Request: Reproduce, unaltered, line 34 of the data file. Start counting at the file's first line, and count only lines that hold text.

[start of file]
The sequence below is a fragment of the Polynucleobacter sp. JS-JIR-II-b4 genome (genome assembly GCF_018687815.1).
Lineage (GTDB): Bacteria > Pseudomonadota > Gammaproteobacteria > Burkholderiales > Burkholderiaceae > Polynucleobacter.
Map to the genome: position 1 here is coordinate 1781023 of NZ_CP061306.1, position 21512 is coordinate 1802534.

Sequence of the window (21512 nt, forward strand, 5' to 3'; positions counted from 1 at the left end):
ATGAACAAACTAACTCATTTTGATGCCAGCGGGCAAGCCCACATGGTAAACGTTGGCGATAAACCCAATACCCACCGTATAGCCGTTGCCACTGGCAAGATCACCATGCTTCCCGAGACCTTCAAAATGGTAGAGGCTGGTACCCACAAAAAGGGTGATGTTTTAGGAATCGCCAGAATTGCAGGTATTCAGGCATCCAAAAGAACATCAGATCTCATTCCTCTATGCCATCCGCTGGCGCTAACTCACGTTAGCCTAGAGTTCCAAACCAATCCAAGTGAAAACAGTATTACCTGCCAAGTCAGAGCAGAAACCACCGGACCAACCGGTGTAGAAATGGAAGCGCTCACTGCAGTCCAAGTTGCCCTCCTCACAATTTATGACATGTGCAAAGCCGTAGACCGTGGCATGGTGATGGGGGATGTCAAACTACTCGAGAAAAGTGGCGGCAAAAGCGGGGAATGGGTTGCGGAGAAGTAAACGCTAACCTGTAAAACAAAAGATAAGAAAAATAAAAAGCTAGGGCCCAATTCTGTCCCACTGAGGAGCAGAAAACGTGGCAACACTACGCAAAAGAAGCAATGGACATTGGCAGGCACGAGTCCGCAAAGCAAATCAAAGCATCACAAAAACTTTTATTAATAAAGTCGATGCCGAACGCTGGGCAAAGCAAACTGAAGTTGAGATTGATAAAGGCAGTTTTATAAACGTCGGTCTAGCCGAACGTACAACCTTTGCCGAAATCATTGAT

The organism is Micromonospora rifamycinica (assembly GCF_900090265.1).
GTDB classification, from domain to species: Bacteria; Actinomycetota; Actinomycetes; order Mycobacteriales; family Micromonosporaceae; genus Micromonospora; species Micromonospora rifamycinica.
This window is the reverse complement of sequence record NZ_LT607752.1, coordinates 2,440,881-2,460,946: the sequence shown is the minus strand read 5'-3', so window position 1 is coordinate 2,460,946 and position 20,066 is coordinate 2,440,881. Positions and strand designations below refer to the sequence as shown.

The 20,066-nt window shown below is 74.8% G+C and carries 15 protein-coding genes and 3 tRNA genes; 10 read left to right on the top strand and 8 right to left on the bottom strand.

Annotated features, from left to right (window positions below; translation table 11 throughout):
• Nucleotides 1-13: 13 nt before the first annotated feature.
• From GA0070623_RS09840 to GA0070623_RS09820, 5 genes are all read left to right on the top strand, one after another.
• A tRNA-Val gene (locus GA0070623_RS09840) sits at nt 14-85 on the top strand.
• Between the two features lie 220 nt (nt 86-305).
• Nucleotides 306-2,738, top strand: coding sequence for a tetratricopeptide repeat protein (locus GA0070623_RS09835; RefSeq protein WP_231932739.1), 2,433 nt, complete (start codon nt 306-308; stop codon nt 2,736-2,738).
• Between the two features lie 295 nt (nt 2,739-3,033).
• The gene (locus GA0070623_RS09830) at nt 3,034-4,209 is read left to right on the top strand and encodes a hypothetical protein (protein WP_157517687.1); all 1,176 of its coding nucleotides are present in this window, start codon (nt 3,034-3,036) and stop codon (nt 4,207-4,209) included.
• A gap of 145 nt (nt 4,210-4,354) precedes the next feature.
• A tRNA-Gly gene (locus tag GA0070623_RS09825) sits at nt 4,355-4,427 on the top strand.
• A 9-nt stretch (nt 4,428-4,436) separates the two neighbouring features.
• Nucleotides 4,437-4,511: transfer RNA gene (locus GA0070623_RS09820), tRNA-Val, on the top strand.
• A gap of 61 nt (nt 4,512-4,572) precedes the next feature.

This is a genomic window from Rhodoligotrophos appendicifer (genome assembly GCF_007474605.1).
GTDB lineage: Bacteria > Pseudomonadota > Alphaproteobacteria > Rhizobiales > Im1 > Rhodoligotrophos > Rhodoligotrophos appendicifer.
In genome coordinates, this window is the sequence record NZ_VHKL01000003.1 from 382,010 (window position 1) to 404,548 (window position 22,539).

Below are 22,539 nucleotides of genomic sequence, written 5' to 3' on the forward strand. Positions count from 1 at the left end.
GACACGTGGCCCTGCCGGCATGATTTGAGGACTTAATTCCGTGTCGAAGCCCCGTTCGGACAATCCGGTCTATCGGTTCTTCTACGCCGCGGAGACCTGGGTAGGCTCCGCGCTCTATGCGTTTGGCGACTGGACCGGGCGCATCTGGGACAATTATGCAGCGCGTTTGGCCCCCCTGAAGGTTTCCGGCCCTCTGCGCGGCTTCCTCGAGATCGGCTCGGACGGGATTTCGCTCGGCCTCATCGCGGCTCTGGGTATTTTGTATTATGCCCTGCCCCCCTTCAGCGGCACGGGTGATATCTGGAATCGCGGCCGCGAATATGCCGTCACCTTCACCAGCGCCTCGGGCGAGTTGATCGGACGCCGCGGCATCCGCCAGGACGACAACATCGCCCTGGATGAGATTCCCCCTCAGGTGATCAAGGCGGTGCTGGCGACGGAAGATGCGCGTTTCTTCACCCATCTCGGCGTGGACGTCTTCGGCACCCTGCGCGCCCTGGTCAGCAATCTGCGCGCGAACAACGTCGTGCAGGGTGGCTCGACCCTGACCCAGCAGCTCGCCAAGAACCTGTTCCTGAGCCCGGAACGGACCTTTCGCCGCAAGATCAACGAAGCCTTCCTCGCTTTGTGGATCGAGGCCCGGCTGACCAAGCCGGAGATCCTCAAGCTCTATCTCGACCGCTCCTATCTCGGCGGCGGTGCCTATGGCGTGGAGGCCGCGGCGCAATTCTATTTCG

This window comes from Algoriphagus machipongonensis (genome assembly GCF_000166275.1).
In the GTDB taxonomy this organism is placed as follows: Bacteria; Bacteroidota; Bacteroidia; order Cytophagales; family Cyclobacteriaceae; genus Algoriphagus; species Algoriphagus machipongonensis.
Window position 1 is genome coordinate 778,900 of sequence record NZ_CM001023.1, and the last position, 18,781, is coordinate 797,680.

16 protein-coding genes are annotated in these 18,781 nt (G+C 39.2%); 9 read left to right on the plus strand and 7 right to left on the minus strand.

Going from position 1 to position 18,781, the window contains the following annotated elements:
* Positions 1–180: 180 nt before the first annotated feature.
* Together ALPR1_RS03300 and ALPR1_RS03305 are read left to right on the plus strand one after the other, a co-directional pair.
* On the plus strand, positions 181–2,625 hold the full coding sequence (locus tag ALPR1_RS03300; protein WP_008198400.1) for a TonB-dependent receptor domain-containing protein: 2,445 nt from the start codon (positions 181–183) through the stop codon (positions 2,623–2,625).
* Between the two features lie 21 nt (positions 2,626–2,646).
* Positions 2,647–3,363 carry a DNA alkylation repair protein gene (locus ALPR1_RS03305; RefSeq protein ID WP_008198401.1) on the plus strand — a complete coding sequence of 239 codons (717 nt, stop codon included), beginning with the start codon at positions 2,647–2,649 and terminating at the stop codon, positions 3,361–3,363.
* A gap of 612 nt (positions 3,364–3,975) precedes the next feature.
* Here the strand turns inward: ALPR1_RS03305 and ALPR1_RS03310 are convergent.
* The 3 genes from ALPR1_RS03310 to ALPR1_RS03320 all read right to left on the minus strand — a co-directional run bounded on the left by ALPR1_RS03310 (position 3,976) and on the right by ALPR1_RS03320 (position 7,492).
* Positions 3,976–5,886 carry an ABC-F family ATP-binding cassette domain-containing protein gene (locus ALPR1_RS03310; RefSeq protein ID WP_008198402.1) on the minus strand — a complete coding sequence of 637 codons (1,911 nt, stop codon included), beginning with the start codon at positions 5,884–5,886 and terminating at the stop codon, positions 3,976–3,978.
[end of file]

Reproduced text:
* Together ALPR1_RS03300 and ALPR1_RS03305 are read left to right on the plus strand one after the other, a co-directional pair.